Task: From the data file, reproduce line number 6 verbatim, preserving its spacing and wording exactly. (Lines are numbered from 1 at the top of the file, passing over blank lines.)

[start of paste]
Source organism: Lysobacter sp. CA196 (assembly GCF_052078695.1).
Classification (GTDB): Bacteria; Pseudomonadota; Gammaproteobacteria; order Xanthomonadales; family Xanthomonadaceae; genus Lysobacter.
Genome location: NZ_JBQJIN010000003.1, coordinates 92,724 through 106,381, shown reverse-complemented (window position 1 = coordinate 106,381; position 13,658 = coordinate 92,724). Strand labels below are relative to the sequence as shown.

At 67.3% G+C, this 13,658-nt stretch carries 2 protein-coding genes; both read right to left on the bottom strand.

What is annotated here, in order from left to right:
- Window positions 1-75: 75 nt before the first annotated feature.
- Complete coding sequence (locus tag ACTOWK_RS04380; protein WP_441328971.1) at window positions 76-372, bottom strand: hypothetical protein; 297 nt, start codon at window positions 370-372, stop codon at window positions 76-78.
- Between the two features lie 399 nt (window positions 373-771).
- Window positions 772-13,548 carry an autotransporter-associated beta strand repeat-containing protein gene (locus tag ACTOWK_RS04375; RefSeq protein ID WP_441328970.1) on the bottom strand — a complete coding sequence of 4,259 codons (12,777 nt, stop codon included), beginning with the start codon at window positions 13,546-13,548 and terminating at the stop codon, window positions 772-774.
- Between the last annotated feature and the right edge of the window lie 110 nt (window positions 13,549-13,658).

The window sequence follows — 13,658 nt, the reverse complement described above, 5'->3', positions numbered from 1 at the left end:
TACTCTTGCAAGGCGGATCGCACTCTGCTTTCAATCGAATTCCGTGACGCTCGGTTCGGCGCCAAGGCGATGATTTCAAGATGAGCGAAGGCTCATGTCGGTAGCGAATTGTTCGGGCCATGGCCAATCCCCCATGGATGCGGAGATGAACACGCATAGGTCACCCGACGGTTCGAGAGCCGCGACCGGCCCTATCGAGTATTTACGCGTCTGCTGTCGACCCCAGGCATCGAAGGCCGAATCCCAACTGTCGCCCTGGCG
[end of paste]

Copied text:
- Window positions 1-75: 75 nt before the first annotated feature.